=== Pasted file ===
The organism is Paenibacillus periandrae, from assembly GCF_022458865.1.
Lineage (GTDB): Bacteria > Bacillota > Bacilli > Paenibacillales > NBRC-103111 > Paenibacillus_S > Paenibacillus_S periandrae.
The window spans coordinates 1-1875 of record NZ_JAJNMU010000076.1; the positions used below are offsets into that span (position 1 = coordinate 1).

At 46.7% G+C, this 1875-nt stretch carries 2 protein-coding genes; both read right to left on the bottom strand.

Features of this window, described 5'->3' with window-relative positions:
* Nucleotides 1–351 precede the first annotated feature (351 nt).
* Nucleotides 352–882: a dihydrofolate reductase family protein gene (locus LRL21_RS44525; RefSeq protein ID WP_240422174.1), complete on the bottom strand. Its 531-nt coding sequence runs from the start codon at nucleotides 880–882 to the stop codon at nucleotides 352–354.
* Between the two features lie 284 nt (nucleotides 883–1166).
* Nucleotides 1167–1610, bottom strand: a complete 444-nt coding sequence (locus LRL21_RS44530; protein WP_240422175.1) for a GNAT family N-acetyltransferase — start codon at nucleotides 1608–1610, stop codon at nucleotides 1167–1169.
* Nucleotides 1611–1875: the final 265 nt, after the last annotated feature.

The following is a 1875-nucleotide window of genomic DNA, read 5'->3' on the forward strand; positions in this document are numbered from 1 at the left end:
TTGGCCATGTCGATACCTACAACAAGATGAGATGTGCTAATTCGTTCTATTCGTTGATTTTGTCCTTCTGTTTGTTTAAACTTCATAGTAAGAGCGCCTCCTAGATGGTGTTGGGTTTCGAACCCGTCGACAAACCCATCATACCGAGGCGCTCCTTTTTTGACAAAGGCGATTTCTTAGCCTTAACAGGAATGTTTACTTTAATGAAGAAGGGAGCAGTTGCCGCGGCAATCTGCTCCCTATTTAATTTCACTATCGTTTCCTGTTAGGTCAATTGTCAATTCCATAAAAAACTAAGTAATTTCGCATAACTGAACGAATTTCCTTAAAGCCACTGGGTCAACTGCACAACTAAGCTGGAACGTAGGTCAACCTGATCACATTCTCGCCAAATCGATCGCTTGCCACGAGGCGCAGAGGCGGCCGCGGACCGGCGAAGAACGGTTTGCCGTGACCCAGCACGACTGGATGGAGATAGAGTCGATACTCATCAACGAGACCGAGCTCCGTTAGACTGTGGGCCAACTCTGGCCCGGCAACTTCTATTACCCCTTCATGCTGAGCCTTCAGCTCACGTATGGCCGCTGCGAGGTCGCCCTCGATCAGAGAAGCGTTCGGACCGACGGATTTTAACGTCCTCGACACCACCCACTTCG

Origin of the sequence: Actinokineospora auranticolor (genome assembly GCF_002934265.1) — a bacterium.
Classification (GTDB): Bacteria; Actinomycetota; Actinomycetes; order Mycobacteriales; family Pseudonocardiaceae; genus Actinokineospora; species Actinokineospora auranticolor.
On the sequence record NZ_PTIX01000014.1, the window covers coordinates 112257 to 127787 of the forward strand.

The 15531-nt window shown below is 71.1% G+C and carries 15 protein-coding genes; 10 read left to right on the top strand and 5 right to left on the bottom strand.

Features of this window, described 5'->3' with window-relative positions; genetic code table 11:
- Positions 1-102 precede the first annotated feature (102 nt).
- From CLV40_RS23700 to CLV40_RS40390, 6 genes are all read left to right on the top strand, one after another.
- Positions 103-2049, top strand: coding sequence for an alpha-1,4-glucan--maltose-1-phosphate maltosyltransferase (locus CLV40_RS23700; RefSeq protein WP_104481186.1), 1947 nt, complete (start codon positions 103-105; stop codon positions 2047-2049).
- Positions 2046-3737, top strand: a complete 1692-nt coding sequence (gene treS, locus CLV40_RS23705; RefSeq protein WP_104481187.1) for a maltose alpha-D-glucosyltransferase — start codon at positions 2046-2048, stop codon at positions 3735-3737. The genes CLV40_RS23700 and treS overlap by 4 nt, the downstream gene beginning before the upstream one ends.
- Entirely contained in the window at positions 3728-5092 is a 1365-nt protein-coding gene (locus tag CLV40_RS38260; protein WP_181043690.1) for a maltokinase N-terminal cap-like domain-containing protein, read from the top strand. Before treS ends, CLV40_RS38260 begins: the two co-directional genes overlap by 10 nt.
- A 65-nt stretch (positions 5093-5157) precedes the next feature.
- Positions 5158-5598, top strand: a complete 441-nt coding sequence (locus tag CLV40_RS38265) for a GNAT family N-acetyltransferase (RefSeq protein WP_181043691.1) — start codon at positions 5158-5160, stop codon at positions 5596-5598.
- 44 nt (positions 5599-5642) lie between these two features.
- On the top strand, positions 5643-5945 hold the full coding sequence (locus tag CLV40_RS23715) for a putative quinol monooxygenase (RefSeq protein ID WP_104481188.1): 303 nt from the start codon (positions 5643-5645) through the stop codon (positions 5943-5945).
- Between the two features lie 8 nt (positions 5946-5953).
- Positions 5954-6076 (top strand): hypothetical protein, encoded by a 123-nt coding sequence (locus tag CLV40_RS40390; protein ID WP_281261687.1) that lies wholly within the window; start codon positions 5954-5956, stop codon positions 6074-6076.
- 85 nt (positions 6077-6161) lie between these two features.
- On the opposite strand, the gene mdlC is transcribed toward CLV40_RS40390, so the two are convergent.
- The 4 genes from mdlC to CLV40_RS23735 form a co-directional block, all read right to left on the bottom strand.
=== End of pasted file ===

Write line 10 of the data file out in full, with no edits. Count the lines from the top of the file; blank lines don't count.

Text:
* Nucleotides 1611–1875: the final 265 nt, after the last annotated feature.